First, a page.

One of the things that I have missed the most about Trinity while abroad for the semester is having access to my personal roster of hidden study spots. Although Trinity has an incredible library with lots of space (something I’ve come to appreciate—the main library at St. Andrews is smaller for a larger student body!), during finals it can get a little tight. Sometimes it’s necessary to camp out in the library for hours, defending your space with your life. However, this aggressive environment can get old really quickly, especially when you add the stress of exams and final projects into the equations. At the risk of giving away some of my secret spots, here’s a list of lesser-known study spots on campus:

  • Departmental libraries and common spaces: This is my go to for longer study sessions where I really need to be productive. These locations feel official and motivating and are often empty. Many academic departments at Trinity have libraries or study rooms. My favorite is the Classics department in Seabury, but I also enjoy the Religion student lounge in McCook and seminar rooms in the English building.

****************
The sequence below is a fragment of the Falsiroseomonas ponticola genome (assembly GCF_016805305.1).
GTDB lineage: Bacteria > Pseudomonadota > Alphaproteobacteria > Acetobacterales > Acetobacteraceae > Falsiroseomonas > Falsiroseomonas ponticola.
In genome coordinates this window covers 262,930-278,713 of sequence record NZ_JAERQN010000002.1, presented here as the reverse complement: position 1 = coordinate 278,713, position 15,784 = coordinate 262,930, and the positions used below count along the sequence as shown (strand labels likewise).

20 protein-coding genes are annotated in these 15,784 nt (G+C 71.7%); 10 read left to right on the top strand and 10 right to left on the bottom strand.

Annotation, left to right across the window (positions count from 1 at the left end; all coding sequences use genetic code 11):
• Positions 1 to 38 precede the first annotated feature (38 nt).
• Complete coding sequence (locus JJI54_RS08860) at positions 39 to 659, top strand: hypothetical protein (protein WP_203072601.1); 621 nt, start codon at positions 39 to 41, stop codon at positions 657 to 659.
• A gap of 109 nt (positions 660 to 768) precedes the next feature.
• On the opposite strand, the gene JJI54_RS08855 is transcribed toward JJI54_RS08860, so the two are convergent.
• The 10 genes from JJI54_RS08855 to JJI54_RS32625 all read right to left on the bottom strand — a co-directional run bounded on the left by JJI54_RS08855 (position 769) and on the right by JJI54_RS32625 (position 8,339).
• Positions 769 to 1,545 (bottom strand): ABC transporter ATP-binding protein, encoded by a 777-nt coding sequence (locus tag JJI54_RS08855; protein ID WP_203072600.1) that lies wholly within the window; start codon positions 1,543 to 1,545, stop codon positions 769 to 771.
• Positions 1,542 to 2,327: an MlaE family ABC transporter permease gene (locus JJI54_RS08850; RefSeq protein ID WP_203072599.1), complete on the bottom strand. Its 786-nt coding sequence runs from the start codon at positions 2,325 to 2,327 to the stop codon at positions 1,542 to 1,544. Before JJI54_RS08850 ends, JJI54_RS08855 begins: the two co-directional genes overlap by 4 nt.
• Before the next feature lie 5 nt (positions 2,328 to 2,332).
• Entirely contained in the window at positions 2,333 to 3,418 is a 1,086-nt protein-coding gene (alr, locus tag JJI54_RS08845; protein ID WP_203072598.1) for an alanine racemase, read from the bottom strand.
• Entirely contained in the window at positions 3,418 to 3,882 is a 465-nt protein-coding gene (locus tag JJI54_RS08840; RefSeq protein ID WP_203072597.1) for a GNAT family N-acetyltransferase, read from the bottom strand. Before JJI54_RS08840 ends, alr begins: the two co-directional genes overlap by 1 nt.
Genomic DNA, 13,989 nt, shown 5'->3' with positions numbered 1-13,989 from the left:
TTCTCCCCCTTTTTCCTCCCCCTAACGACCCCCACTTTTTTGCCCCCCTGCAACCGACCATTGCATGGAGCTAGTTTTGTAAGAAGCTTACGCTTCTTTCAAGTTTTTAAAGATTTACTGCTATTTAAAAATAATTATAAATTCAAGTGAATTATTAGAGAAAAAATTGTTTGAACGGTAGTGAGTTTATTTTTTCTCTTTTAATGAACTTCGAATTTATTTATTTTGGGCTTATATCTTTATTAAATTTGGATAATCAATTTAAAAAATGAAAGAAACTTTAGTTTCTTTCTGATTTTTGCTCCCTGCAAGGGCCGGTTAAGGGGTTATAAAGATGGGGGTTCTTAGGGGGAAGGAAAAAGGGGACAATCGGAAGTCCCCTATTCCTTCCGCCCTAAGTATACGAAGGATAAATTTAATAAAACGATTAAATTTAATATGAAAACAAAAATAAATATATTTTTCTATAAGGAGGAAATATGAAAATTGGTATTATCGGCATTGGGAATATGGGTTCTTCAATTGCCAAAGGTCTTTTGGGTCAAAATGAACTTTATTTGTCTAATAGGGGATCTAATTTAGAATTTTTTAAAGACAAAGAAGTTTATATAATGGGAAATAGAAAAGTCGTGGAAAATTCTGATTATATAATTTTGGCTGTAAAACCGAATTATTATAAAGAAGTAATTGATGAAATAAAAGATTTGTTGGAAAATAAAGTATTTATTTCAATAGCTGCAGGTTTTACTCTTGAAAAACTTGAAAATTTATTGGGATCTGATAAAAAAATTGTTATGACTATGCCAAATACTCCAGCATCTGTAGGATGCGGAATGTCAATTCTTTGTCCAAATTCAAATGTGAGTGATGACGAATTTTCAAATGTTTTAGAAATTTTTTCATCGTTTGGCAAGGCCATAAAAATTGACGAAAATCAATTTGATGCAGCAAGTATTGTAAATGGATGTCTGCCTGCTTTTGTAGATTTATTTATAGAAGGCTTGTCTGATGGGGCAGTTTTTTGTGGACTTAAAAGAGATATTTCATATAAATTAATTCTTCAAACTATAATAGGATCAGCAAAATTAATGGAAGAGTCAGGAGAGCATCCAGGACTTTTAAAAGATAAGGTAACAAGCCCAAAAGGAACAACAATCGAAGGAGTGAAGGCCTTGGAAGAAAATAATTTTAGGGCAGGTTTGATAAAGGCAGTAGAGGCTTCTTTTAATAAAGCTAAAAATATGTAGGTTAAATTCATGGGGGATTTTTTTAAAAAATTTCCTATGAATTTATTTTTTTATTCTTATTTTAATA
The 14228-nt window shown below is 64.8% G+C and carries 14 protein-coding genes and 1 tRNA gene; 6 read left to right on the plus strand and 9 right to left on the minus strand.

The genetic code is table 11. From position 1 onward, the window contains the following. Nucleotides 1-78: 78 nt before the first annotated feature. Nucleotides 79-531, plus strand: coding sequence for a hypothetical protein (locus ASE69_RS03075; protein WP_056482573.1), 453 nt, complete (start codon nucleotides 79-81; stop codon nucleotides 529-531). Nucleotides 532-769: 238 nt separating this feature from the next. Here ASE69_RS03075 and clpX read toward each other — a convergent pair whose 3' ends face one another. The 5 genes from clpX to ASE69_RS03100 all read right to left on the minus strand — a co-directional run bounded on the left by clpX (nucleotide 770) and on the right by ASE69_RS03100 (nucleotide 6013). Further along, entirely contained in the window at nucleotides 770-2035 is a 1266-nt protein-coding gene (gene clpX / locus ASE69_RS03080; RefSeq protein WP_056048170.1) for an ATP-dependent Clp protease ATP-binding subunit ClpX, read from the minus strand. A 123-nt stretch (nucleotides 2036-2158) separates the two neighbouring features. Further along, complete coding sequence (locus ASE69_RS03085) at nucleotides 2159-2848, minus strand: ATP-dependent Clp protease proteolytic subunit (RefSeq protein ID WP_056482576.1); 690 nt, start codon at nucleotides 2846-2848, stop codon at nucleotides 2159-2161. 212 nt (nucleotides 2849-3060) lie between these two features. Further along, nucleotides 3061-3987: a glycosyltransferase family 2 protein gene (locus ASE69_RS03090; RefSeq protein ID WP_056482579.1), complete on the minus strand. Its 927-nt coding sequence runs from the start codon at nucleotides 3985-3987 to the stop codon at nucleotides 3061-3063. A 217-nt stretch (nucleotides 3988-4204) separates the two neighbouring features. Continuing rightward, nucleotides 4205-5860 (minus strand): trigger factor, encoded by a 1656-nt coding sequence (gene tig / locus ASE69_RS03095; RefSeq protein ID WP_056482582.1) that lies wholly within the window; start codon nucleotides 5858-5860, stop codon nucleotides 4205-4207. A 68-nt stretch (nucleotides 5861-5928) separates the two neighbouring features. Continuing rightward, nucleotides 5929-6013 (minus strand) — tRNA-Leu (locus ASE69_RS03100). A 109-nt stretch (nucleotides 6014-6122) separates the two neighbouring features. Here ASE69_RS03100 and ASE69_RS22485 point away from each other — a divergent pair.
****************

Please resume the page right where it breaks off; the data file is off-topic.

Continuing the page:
• Vernon Social: Although Vernon Social and Goldberg’s are always bustling on the weekends, I’ve found that the space is often nearly empty during the day. I like to sit at the chairs by the windows that overlook Vernon Street for the light, or the inner chairs for a more secluded feel.
  • The Cave and the Bistro: These are more locations that are great during off-peak times. Sometimes all I want is a table to work at or a place to study for an hour in between commitments, and the Cave and Bistro fit the bill.
  • Austin Arts Center: I love the central location of the AAC and there’s always background music playing in the lobby, where there are several tables.
  • Early Morning Library: I know I began this post by dissing the library during exam week, but it’s difficult to completely ignore the building when looking for study spaces. If I do go to the library during finals, I make sure to secure a place as soon as possible. I like to go for the study carrels on the top floor because of how private they are, making it easier to ignore how full the library is getting while I work.

Trinity’s campus is full of great study spaces, and these are just a few. Good luck with finals, and find a space that works for you!

Why Being an English Major is #Lit

Why Being an English Major is #Lit

Choosing a major isn’t easy – especially at a liberal arts school where students are required to take classes in varying disciplines in order to graduate. So how does one go about choosing a major their sophomore year? Although some students may arrive on campus their freshman fall knowing what they want to concentrate in, the majority of Trinity’s population arrives unsure.

From a personal perspective, I had a decent idea that English would be one of my primary majors, and I had some experiences within my first two years of Trinity that confirmed this for me.

  • First English class at Trinity.